Gene flow between cultivated rice(oryza sativa) and the wild rice (oryza longistaminata), and its potential ecological consequences in Kenya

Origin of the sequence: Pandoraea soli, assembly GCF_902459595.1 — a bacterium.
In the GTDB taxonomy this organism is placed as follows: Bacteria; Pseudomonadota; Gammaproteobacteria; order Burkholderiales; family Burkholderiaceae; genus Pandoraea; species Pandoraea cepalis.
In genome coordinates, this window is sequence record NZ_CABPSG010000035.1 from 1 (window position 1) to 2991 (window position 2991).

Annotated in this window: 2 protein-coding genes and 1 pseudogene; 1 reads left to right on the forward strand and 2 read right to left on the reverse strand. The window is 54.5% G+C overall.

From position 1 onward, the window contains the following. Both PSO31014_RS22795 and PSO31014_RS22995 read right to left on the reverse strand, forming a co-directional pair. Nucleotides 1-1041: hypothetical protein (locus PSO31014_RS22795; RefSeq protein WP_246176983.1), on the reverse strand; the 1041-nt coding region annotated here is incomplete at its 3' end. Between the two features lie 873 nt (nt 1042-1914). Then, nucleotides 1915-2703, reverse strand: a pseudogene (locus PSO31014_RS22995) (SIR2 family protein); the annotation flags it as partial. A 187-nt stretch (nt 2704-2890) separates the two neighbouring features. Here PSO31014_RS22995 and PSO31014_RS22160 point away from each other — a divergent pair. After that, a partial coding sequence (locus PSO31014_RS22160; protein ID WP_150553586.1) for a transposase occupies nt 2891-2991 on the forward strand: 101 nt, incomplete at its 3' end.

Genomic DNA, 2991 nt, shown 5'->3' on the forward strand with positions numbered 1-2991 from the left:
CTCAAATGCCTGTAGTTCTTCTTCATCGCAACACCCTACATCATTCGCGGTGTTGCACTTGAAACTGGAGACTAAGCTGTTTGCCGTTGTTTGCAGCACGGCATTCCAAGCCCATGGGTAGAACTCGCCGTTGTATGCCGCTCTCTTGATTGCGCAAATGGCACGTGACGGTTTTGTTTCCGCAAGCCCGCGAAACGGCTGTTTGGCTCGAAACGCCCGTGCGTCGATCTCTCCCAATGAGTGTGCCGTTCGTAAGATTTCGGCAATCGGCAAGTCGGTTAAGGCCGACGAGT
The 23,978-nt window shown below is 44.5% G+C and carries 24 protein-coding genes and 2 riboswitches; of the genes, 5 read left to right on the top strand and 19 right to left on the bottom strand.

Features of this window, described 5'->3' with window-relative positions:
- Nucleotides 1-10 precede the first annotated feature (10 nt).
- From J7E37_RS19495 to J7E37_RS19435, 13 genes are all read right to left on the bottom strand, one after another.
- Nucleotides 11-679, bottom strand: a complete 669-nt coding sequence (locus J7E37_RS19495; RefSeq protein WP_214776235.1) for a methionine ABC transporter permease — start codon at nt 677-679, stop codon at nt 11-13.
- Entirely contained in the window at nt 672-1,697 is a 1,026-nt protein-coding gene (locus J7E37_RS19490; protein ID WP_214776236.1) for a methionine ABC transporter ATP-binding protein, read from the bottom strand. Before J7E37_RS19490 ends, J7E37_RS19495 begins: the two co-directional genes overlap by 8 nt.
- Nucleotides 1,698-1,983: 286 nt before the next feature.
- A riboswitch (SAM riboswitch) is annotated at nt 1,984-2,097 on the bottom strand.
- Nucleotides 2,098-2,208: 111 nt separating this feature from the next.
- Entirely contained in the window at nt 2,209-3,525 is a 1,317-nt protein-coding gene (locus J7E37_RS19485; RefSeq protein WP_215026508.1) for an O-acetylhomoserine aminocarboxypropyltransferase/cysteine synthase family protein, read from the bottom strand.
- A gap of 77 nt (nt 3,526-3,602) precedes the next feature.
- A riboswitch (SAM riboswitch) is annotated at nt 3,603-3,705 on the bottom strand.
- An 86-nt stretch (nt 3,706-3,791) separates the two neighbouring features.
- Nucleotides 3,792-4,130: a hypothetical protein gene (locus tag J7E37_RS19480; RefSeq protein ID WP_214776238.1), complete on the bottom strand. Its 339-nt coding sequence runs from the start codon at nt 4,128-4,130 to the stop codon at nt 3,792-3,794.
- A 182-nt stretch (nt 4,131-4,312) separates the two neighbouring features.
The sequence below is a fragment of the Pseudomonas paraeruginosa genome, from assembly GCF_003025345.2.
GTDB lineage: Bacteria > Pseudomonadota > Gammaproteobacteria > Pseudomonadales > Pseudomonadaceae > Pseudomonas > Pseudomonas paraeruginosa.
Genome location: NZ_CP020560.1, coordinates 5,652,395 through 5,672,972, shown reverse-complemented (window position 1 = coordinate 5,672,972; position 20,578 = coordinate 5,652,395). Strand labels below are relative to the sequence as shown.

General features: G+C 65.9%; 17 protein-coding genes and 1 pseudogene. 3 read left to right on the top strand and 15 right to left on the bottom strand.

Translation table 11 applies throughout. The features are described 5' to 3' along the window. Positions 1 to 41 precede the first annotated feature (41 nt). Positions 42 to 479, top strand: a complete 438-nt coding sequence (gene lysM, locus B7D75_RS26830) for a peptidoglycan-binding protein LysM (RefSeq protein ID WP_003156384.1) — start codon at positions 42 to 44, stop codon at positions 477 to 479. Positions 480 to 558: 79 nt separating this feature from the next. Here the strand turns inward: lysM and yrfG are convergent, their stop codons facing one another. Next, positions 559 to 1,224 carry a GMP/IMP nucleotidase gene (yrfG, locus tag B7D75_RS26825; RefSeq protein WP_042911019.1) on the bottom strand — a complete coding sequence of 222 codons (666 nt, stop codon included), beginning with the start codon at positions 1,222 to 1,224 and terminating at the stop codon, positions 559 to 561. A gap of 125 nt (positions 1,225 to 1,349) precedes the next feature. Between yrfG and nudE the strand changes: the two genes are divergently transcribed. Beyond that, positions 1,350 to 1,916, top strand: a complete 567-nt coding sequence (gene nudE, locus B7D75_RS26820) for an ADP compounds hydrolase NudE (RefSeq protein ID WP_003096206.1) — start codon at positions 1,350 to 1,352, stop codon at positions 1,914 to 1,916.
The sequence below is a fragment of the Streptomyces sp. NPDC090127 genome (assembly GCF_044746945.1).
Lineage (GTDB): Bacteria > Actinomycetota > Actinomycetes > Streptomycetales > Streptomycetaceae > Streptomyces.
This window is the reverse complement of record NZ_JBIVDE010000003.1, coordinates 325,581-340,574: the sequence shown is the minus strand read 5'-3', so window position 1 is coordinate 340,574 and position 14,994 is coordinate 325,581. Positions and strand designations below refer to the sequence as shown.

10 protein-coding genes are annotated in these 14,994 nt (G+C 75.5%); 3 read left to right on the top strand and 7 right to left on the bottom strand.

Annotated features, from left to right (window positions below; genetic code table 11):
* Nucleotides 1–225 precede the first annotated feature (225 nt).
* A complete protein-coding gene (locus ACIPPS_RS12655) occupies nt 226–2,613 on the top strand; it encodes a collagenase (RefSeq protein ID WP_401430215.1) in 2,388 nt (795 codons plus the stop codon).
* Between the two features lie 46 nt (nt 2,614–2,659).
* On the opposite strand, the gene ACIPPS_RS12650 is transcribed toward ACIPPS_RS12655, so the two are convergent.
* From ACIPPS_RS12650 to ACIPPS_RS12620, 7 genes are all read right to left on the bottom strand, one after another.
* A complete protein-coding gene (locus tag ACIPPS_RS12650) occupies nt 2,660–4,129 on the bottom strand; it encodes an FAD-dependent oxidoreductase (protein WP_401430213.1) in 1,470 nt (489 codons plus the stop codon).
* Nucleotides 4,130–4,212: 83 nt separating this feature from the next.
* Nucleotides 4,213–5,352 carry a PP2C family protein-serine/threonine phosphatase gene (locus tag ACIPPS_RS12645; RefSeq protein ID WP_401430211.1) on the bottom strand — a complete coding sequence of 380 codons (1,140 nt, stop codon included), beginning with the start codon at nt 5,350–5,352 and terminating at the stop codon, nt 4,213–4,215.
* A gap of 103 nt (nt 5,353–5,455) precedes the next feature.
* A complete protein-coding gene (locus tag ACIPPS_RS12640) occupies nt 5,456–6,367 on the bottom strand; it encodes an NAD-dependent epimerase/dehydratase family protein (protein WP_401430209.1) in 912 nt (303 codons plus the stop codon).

Hybridization occurs in many crops that are sexually compatible with their wild relatives, leading to crop-to-wild pollen gene flow. Gene flow may result in evolution of super weeds, loss of genetic resources or even extinction of endangered species. In this study, gene flow between cultivated rice (Oryza sativa) and wild rice (0. langistaminatat was studied in Kenya. For hybridization to be possible, dormancy breaking methods for 0. longistamianta were investigated. Incubated and non-incubated hulled seeds were germinated in 1) Gibberellic acid (GA), 2) Hydrogen peroxide (H202), and 3). Water (H20) at two temperature regimes (3 (C and 2SoC). A similar set up for dehulled seeds was performed. Germination occurred in hulled but not in dehulled seeds. Highest germination percentage occurred in Gibberellic acid for all treatments. Significant (P<O.OS) differences were observed within treatments but not (P>O.OS) between treatments. No interaction effects (P>O.OS) were observed between germination media and incubation and also with temperature. Highest germination was observed at higher temperatures (31 DC). Dispersal distance of rice pollen was investigated in Tana River district in the Coast Province of Kenya. Seeds of 0. sativa were planted in a SOm diameter experimental design. Pollen traps placed at different heights (1.2 and 1.8 m) and distances (North, East South and West) from the pollen source were used. Pollen count decreased rapidly with increasing distance from the pollen source. Differences (P<0.05) in pollen count were observed in different directions but no difference (P>O.OS) between the two heights. The highest pollen count was observed between 11 :00 am and 12:00 noon. F, hybrid seeds were generated from crosses between the two Oryza species under screenhouse conditions at Mwea Irrigation Scheme. Data on growth patterns, morphological traits and yield were scored in parents and hybrids. Only 6 % of the F 1 hybrid seeds set occurred with O. sativa as paternal plant but no seeds were formed in reciprocal crosses. Morphological differences (P<0.05) were observed among the plant types. In hybrids, yield correlated (r=+0.843) with flag leaf length but in O. /ongistaminata yield correlated with plant height (r=+0.767) and panicle length (r= +0.664). In 0. sativa, yield correlated with plant height (r= +0.741) and panicle exsertion. (r= +0.854). In order to confirm that the hybrids identified by morphological markers were true hybrids, molecular characterization was performed. DNA extraction and Polymerase Chain reactions (peR) were conducted at the University of Nairobi. 22 rice simple sequence repeat (SSR) primers were screened to select markers that could identify the two parents and their F 1 hybrids. Six markers were found to be polymorphic across the samples. Polymorphic information content ranged from 0.223 for RM234 to 0.354 for RM280. A total of 12 alleles were detected and the number of alleles per primer was two. Through genotyping, F 1 hybrids were identified among the parents. Generally, the main findings ofthe study were: 1) Dehulling ofO. /ongistaminata seeds was found to be necessary for effective germination., 2) Hybridization can occur between cultivated rice (0. sativa) and wild rice (0. longlstaminata), 3) To minimize such hybridization, a minimum isolation distance of more than 250 m between the two species is recommended, and 4) Use of morphology followed by molecular characterization is recommended for identification of' F, hybrids in the field.